All is True

This is the a film about the later years of Shakespeare’s (Kenneth Branagh) life as he deals with the twin tragedies of the death of his son, Hamnet, and the fact his daughter (Kathryn Wilder) isn’t married. Let’s call it Shakespeare in Retirement.

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This is quite a strange film. It’s most reminiscent of Mr Holmes, and not just because Ian McKellen is in it as Henry Wriothesley, the subject of Will’s youthful passion. Both films follow a literary figure in their later years, although for Shakespeare that means his fifties rather than his nineties. Both represent relatively calm periods of reflection, allowing the space for truths from their lives to come forth.

Branagh does an acceptable if not exceptional job as director, actor and playwright. His frustrated Shakespeare doesn’t feel like the greatest wit of the English language, which feels like a missed opportunity. But we do get to feel his pain and frustration at years spent away from his family in London.ait-selects-2019-0067

By focusing on a handful of relatively uneventful years it avoids taking liberties with the vast swathes of Shakespeare’s life about which we know next to nothing. It references key events and details with great historical authenticity, from Shakespeare signing his name differently to the generally accepted spelling, to bequeathing his wife (Judi Dench) his second best bed.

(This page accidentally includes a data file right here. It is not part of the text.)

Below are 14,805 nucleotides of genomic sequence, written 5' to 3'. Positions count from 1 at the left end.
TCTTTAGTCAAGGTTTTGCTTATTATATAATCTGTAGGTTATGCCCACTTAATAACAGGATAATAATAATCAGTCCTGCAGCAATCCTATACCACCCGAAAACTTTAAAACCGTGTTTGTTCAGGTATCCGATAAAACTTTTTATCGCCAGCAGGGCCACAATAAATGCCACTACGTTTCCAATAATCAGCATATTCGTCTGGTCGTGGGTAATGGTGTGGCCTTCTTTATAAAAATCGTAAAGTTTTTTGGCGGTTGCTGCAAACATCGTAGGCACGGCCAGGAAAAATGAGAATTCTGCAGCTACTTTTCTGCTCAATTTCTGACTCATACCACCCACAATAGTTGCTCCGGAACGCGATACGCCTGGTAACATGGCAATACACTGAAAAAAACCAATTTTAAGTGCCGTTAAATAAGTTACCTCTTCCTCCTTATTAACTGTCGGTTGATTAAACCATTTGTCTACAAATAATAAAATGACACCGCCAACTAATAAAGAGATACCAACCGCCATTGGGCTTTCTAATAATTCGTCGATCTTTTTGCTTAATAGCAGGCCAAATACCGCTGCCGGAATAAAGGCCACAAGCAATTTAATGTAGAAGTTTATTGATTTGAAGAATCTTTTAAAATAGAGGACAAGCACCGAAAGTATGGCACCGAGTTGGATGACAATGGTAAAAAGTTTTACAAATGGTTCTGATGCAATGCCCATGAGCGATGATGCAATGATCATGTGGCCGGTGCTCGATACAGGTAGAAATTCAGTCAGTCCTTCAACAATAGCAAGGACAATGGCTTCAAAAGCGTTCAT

The supporting performances are stronger than Branagh’s. McKellen and Wilder  are the highlights, with McKellen in particular bringing a degree of levity and energy which is in short supply elsewhere. Judi Dench is also good, confusingly playing Anne Hathaway (AKA Mrs Shakespeare) in spite of being nearly 30 years Branagh’s senior (Anne was 8 years older than Will in real life).

Overall the absence of sweeping, poetic drama, irony or humour make it feel decidedly un-Shakepearian. Its rather flat tone makes the first hour dull, but it’s ultimately saved by the the fact it ends well. I suppose all is well then!

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